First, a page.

iStrike is a competition where a bot has to navigate the field autonomously using an overhead camera. The arena consists of a road with a boom barrier at which the bot has to stop (till the barrier opens up), a T-shape bend, and 2 zones at either end of the little dash above the T (For a clearer idea, refer the click of the arena from the overhead camera below).
Controlling the Arduino from Matlab was simple, since I had already worked on it before, when I wanted to plot distances from the bot on Matlab from data received from an ultrasonic sensor.
Here’s how our bot looked like:
And here’s how the arena looked like from the overhead camera:
Unfortunately, I didn’t capture an image of how the bot looked like on the arena, or an image of how things looked like after thresholding the image.
There were a few things we had to take care of during the calibration phase:
- Ensuring the bot is detected, by modifying the operations performed on the image slightly (altohugh we had done most of this beforehand, we needed a few finishing touches)
- Rotating the image appropriately, so that it was in a “T” shape as initially mentioned
- Ensure that after thresholding, stray white pixels were removed by setting an appropriate minimum number of pixels which had to be present in a component so that it was not removed by bwareaopen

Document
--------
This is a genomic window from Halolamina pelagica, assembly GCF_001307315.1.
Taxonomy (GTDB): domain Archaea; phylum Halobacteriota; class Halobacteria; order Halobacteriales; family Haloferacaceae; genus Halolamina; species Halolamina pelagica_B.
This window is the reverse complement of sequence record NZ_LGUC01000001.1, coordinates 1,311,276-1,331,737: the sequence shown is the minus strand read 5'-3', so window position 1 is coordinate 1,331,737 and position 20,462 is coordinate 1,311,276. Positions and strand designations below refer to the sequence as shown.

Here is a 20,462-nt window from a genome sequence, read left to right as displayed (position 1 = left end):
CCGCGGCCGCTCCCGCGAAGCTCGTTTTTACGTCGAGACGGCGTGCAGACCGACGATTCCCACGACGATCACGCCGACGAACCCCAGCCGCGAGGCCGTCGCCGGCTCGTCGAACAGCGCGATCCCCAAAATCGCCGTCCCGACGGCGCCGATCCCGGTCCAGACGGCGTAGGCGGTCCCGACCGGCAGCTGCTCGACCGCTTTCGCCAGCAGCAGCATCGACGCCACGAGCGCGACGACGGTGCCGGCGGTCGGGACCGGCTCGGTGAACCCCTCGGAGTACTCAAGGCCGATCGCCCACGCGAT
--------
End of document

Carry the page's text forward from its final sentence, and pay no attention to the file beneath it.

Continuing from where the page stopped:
We didn’t need to determine the threshold, since MATLAB, which uses Otzu’s thresholding method by default, does this brilliantly.
Our algorithm first thresholded the image, and removed the stray pixels (or groups of stray pixels) using bwareaopen. We then used the “Extrema” region property to determine the extreme points of the arena. Through this, we obtain the location of the topmost edge, the bottom-most edge, the left-most edge and the right-most edge as shown:
Now, we need to find the bottom edge of the horizontal line of the “T”. For this, we used the discarded red component,as shown:
where the red component was detected using something similar to
red_component = 2*im(:,:,1) - im(:,:,2) - im(:,:,3);
We then detected the bot along similar lines, but for yellow instead of red, extracted its centroid, and tried to ensure that the bot’s centroid would lie within the left and right edges (with some region kept as a buffer, of course), until once it crossed the lower edge of the T’s horizontal part, when it would turn towards the direction of green.
This worked well, except for the fact that we forgot to keep in mind two key aspects:
- Orientation of the bot: The direction the bot was facing could not be obtained with the patch of yellow. This would not, however, pose too much of a problem, provided the bot didn’t do something unexpected (such as magically take a U-turn), as in the long run, the bot would turn the other way if it turned too much towards one side.
- “The Barrier”: The barrier is a black sheet that would be thrown across the track in front of the bot before the first (and only) turn, at which point the bot would have to stop until the barrier was removed. One thing that we didn’t realize was that The Barrier was compulsory. We had inquired, and had been informed that if we didn’t stop at the barrier, we would be penalized a few points. However, at the event, we were disqualified outright. Sigh…
All in all it was a wonderful experience, and we’re definitely participating next year!